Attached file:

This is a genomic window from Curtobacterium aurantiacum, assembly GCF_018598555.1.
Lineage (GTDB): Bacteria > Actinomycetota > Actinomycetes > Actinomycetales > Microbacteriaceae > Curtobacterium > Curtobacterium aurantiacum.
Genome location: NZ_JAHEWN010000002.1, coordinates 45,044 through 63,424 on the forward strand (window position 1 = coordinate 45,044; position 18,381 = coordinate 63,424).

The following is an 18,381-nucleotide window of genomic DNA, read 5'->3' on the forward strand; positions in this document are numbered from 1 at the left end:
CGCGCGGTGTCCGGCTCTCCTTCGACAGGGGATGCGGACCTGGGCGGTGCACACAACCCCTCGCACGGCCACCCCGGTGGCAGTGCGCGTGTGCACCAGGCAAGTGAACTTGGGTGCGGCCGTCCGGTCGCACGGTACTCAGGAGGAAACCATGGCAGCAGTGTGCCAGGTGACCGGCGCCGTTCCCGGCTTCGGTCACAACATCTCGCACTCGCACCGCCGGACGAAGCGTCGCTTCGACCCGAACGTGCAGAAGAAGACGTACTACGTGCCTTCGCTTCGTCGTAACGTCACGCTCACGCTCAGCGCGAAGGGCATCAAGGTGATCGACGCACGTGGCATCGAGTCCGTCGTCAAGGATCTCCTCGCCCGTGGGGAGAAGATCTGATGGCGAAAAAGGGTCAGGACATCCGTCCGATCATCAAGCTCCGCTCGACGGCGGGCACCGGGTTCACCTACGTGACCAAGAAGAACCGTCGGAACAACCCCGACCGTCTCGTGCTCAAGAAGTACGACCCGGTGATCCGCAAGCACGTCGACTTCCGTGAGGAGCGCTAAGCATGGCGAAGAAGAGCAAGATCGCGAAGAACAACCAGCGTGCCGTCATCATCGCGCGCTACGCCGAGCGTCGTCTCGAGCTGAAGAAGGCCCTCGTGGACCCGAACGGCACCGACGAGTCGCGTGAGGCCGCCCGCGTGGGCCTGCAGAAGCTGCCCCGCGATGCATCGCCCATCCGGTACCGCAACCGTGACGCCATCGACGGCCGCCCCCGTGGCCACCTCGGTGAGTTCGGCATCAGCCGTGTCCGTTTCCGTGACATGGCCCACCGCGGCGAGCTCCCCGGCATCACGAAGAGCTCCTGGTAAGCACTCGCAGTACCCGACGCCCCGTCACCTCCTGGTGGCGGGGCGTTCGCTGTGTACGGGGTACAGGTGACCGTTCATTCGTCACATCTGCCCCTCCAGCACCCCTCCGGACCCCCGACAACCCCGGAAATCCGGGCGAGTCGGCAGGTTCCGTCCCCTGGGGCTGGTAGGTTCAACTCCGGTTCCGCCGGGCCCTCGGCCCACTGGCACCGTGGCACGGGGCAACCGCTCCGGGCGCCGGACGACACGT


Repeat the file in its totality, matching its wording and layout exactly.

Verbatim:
This is a genomic window from Curtobacterium aurantiacum, assembly GCF_018598555.1.
Lineage (GTDB): Bacteria > Actinomycetota > Actinomycetes > Actinomycetales > Microbacteriaceae > Curtobacterium > Curtobacterium aurantiacum.
Genome location: NZ_JAHEWN010000002.1, coordinates 45,044 through 63,424 on the forward strand (window position 1 = coordinate 45,044; position 18,381 = coordinate 63,424).

The following is an 18,381-nucleotide window of genomic DNA, read 5'->3' on the forward strand; positions in this document are numbered from 1 at the left end:
CGCGCGGTGTCCGGCTCTCCTTCGACAGGGGATGCGGACCTGGGCGGTGCACACAACCCCTCGCACGGCCACCCCGGTGGCAGTGCGCGTGTGCACCAGGCAAGTGAACTTGGGTGCGGCCGTCCGGTCGCACGGTACTCAGGAGGAAACCATGGCAGCAGTGTGCCAGGTGACCGGCGCCGTTCCCGGCTTCGGTCACAACATCTCGCACTCGCACCGCCGGACGAAGCGTCGCTTCGACCCGAACGTGCAGAAGAAGACGTACTACGTGCCTTCGCTTCGTCGTAACGTCACGCTCACGCTCAGCGCGAAGGGCATCAAGGTGATCGACGCACGTGGCATCGAGTCCGTCGTCAAGGATCTCCTCGCCCGTGGGGAGAAGATCTGATGGCGAAAAAGGGTCAGGACATCCGTCCGATCATCAAGCTCCGCTCGACGGCGGGCACCGGGTTCACCTACGTGACCAAGAAGAACCGTCGGAACAACCCCGACCGTCTCGTGCTCAAGAAGTACGACCCGGTGATCCGCAAGCACGTCGACTTCCGTGAGGAGCGCTAAGCATGGCGAAGAAGAGCAAGATCGCGAAGAACAACCAGCGTGCCGTCATCATCGCGCGCTACGCCGAGCGTCGTCTCGAGCTGAAGAAGGCCCTCGTGGACCCGAACGGCACCGACGAGTCGCGTGAGGCCGCCCGCGTGGGCCTGCAGAAGCTGCCCCGCGATGCATCGCCCATCCGGTACCGCAACCGTGACGCCATCGACGGCCGCCCCCGTGGCCACCTCGGTGAGTTCGGCATCAGCCGTGTCCGTTTCCGTGACATGGCCCACCGCGGCGAGCTCCCCGGCATCACGAAGAGCTCCTGGTAAGCACTCGCAGTACCCGACGCCCCGTCACCTCCTGGTGGCGGGGCGTTCGCTGTGTACGGGGTACAGGTGACCGTTCATTCGTCACATCTGCCCCTCCAGCACCCCTCCGGACCCCCGACAACCCCGGAAATCCGGGCGAGTCGGCAGGTTCCGTCCCCTGGGGCTGGTAGGTTCAACTCCGGTTCCGCCGGGCCCTCGGCCCACTGGCACCGTGGCACGGGGCAACCGCTCCGGGCGCCGGACGACACGT